Stephen Harper has been one of the toughest-talking leaders throughout the Ukraine crisis, yet newly released figures show National Defence is expected to face an even deeper budget hole in the coming year than previously anticipated.
The ongoing reductions come as the prime minister is expected to resist pressure from allies at this week's NATO summit to spend substantially more on the military.
A briefing note prepared for the deputy defence minister says annual spending on the military, when compared with 2011, is slated to shrink by a total of $2.7-billion in 2015.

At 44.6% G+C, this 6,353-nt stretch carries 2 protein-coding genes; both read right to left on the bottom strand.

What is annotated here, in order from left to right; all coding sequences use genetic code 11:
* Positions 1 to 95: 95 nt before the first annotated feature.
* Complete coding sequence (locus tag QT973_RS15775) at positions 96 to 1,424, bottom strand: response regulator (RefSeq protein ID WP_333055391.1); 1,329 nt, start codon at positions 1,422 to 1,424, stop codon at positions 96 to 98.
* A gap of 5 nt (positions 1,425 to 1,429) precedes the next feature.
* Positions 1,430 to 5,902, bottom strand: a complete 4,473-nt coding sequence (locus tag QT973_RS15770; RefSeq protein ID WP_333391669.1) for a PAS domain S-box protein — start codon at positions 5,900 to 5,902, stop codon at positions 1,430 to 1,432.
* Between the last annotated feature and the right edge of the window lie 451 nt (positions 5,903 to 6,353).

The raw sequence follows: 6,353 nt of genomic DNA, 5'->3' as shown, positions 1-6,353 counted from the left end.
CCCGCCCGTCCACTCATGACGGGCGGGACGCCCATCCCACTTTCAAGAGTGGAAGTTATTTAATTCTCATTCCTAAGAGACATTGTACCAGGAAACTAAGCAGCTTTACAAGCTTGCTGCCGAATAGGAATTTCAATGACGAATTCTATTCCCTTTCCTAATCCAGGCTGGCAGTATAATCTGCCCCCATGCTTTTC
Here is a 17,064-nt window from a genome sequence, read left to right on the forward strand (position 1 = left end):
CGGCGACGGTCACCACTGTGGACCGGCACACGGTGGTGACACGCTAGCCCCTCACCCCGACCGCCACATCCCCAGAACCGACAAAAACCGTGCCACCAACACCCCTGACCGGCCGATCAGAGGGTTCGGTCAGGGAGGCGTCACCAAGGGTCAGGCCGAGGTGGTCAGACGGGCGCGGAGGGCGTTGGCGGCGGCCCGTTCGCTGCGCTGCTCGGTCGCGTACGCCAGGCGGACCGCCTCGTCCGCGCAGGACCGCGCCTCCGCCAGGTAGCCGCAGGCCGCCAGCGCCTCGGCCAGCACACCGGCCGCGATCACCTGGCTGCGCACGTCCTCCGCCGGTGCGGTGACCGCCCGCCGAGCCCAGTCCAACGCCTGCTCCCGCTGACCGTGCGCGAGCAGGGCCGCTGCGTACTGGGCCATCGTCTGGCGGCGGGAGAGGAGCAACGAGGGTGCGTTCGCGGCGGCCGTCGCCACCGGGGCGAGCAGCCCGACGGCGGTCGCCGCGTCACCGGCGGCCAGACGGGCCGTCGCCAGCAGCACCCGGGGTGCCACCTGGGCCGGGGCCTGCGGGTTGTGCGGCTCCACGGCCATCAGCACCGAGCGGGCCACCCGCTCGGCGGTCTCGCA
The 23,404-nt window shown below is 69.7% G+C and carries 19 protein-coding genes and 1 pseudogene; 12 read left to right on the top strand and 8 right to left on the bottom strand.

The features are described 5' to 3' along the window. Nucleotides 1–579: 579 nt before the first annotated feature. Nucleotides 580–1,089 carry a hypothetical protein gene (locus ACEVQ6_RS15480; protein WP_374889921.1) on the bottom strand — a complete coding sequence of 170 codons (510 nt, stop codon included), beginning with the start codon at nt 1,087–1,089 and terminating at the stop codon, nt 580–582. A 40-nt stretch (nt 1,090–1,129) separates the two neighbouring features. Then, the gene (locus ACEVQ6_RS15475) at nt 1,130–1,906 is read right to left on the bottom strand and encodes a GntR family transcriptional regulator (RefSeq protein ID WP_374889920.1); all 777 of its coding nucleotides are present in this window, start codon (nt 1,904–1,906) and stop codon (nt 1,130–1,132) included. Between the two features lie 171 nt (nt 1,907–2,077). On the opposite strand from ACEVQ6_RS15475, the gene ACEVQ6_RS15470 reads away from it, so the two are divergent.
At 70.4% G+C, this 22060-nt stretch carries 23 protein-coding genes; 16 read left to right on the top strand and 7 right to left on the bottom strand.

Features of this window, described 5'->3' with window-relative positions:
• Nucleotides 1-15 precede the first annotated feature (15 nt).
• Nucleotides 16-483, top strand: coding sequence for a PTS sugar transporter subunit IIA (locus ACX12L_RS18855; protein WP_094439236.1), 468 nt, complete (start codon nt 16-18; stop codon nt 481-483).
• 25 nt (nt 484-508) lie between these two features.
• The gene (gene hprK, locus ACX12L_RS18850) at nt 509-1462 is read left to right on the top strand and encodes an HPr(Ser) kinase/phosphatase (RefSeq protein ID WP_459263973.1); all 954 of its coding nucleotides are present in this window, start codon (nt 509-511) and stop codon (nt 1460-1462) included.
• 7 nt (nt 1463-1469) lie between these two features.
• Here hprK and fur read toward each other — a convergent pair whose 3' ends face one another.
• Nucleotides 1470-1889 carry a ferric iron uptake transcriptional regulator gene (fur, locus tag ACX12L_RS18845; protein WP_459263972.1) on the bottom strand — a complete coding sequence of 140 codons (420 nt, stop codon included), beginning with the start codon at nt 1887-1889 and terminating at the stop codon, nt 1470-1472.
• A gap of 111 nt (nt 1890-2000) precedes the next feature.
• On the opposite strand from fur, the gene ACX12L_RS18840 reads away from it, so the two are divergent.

That would be almost $300-million more than earlier internal estimates, and roughly $600-million higher than the figure defence officials acknowledged last fall when they rolled out the department's renewal plan.
The steeper reductions come as the U.S. and Britain lean on Canada to increase defence spending to meet NATO's benchmark of two per cent of gross domestic product.
A senior government official says Canada is prepared to increase defence spending but is wary of committing billions more without a clear plan by NATO on how it will deal with the long-term threat.
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